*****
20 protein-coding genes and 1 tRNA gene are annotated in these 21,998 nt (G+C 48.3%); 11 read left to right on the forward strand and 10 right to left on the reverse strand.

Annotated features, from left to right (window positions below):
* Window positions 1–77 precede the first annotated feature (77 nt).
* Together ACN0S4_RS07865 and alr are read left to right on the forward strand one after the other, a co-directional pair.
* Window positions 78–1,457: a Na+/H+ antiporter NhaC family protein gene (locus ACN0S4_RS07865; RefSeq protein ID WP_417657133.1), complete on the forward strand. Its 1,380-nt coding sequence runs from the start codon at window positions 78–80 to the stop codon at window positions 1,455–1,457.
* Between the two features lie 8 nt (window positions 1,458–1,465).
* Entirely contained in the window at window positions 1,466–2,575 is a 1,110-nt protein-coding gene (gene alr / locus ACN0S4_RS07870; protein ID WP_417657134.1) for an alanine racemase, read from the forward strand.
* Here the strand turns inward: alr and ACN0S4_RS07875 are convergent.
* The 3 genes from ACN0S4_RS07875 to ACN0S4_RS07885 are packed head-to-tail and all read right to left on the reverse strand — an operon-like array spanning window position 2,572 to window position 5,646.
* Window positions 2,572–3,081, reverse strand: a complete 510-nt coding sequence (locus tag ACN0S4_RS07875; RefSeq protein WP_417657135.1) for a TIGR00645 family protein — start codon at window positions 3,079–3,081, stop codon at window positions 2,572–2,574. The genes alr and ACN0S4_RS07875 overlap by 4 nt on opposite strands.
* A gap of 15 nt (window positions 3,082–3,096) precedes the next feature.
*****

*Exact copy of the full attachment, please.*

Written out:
20 protein-coding genes and 1 tRNA gene are annotated in these 21,998 nt (G+C 48.3%); 11 read left to right on the forward strand and 10 right to left on the reverse strand.

Annotated features, from left to right (window positions below):
* Window positions 1–77 precede the first annotated feature (77 nt).
* Together ACN0S4_RS07865 and alr are read left to right on the forward strand one after the other, a co-directional pair.
* Window positions 78–1,457: a Na+/H+ antiporter NhaC family protein gene (locus ACN0S4_RS07865; RefSeq protein ID WP_417657133.1), complete on the forward strand. Its 1,380-nt coding sequence runs from the start codon at window positions 78–80 to the stop codon at window positions 1,455–1,457.
* Between the two features lie 8 nt (window positions 1,458–1,465).
* Entirely contained in the window at window positions 1,466–2,575 is a 1,110-nt protein-coding gene (gene alr / locus ACN0S4_RS07870; protein ID WP_417657134.1) for an alanine racemase, read from the forward strand.
* Here the strand turns inward: alr and ACN0S4_RS07875 are convergent.
* The 3 genes from ACN0S4_RS07875 to ACN0S4_RS07885 are packed head-to-tail and all read right to left on the reverse strand — an operon-like array spanning window position 2,572 to window position 5,646.
* Window positions 2,572–3,081, reverse strand: a complete 510-nt coding sequence (locus tag ACN0S4_RS07875; RefSeq protein WP_417657135.1) for a TIGR00645 family protein — start codon at window positions 3,079–3,081, stop codon at window positions 2,572–2,574. The genes alr and ACN0S4_RS07875 overlap by 4 nt on opposite strands.
* A gap of 15 nt (window positions 3,082–3,096) precedes the next feature.